The Remaining: Refugees

BOOK: The Remaining: Refugees
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The Remaining:

REFUGEES

 

BY

 

D.J. Molles

 

 

Copyright
©
2012 D.J. Molles

 

This is an original work of fiction by D.J. Molles, who holds the sole right to all characters and concepts herein.

 

Ver. 10.28.12

 

 

 

 

Thanks for everything—from proofreading to trucks to demolitions training:

 

C. Adkin
s, Chris, Ed Herro,
and of course Dad.

 

CHAPTER 1: KILLBOX

 

The two men worked quietly.

In the cold morning light,
diffused through
a thin veil of c
louds, their breath came out
of them in bone-white plumes.
Thick beards covered
both
their faces. T
he shorter
, balding
man crouched over a single-burner camp stove and attached the sm
all green propane
tank
. As
the shorter man
worked,
the taller
man
held his
tan-
coated M4 rifle
at a low ready and scanned the derelict streets around them.

The concrete
surrounding them
sparkled with a thin sheen of frost. Squat buildings stared down over them like
empty and plundered tombs. T
heir windows
were
either boarded up with
graying
plywood, or smashed through, leaving only jagged
glass
teeth protruding from the window frames
. Directly beh
ind where the two men worked
stood a
two-story
brick building
,
and
as the tall man scanned, h
e could see
dark figures
atop the roof,
silhouetted against the sky.
The figures
peered over the side and watched intensely
.

The two men worked
in the center of a four lane street. Along the edges, trash
had gathered at the base of the buildings and
the gutters,
where wind and rain had swept them.
All of it
was old
and sun-bleached and melded into anonymous heaps. From these mounds of trash, hastily disguised, small green rectangles poked up. Wires ran off of them and trailed up the side of the building to where they dangled from the rooftop.

A lighter clicked.

Lee looked down to see Harper setting the lighter
’s tiny butane flame
to the gas grill and slowly turning the propane on. There was a shallow hiss
,
and
then
blue flames jumped up from the burner, sending up a wave of heat that felt pleasant on Lee's face. Harper adjusted the flames so they quivered low and then set a grungy looking aluminum pan atop the grill.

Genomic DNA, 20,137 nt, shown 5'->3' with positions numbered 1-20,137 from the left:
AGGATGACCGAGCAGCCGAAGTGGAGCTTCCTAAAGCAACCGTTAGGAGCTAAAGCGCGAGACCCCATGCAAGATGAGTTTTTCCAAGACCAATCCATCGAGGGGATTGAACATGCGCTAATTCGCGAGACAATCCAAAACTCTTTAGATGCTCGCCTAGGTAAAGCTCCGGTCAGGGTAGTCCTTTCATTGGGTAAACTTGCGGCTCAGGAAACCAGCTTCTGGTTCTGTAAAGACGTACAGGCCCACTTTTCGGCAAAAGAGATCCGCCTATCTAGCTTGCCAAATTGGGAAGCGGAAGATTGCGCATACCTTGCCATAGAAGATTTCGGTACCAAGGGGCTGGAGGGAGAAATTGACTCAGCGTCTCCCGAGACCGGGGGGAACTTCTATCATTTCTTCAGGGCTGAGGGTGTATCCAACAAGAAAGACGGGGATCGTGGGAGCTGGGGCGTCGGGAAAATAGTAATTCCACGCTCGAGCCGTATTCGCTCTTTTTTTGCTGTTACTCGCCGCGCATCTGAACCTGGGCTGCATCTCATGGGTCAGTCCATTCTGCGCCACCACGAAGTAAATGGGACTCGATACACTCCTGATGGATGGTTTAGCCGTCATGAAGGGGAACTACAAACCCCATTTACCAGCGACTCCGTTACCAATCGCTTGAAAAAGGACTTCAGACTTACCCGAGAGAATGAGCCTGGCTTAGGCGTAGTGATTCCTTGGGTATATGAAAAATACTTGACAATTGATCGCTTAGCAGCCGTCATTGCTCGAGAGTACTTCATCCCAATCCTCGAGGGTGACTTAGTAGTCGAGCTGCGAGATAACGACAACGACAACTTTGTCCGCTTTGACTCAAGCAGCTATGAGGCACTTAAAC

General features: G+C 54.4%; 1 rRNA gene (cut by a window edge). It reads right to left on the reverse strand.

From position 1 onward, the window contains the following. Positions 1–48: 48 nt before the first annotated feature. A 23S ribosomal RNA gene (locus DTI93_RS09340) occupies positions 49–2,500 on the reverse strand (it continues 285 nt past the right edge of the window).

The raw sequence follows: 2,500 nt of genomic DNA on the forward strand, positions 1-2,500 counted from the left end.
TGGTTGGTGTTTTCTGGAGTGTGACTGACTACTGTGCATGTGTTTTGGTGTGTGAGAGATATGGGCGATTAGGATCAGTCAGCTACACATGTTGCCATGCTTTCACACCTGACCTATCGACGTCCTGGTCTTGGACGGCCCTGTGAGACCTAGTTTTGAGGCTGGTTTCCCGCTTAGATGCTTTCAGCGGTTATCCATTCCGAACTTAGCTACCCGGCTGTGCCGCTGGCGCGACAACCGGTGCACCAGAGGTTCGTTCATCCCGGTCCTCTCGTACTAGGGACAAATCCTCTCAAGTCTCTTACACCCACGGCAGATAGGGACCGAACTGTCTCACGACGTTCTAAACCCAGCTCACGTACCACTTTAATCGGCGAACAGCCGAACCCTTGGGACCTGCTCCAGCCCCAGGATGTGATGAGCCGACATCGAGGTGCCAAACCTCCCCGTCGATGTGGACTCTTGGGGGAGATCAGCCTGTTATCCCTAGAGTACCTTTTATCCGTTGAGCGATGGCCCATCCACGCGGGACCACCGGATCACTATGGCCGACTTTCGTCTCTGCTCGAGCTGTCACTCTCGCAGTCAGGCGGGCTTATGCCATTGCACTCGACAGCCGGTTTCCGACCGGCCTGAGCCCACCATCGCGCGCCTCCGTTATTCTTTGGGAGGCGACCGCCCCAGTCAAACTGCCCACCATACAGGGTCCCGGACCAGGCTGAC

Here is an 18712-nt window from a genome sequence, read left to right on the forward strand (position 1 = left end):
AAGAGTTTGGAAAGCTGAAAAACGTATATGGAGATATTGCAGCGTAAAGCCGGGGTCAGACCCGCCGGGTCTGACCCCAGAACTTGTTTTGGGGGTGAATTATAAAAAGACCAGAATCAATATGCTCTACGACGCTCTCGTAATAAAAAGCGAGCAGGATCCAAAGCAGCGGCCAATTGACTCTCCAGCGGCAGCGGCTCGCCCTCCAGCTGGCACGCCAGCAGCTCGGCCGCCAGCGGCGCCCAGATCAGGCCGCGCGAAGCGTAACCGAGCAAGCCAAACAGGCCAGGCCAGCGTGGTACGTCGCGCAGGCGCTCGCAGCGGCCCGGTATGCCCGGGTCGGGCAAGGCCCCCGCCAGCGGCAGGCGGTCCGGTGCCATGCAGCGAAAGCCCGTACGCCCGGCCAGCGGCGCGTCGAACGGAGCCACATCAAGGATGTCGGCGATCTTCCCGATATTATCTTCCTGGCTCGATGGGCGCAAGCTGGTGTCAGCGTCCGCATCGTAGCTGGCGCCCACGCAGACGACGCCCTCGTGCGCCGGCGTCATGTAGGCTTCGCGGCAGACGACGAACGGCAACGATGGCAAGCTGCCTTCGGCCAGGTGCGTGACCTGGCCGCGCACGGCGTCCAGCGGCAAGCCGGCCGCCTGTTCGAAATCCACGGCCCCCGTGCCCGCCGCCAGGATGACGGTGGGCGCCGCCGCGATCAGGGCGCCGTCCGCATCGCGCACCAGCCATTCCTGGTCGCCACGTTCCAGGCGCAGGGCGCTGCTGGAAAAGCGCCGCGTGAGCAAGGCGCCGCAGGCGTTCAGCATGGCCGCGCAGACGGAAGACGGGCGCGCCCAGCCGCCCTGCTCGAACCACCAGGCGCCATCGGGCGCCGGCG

"Your turn," Harper stood, his knees popping.

Lee took one last look at his surroundings and bent to the ground where he had
laid
a small canvas satchel. He opened the top and retrieved the only item it contained: a gallon
bag full of
deer guts,
the pale coils of intestines
steeping in a marinade of blacken
ing blood. His nose wrinkled as
he bent over the grill and dumped the bag into the heating pan. The air smelled immediately of a stagnant slaughter house.

Harper growled low in his throat and shook his head. "
Disgusting
."

Lee nodded in agreement and gingerly zipped the plastic bag closed
, stuffing
it back in
to
the canva
s satchel. Letting his rifle rest on its sling, Lee pointed for the building where all the thin black wires trailed up to the roof. "Let's go."

Harper snatched his own M4 off the ground and
they headed for the
open door at the base of the building. Lee
matched
his pace
,
just barely showing the limp in his left leg.
The
ankle had never healed properly from his fall down the elevator shaft three months ago. His back hadn't been the same
either, and i
t had become
quite
a process to get mobile in the morning
.

They picked their way through the ransacked interior of the building

an old mom-and-pop pharmacy. T
he shelves had been tipped over,
everything
emptied and looted.
Refugees and scavengers had taken what they needed,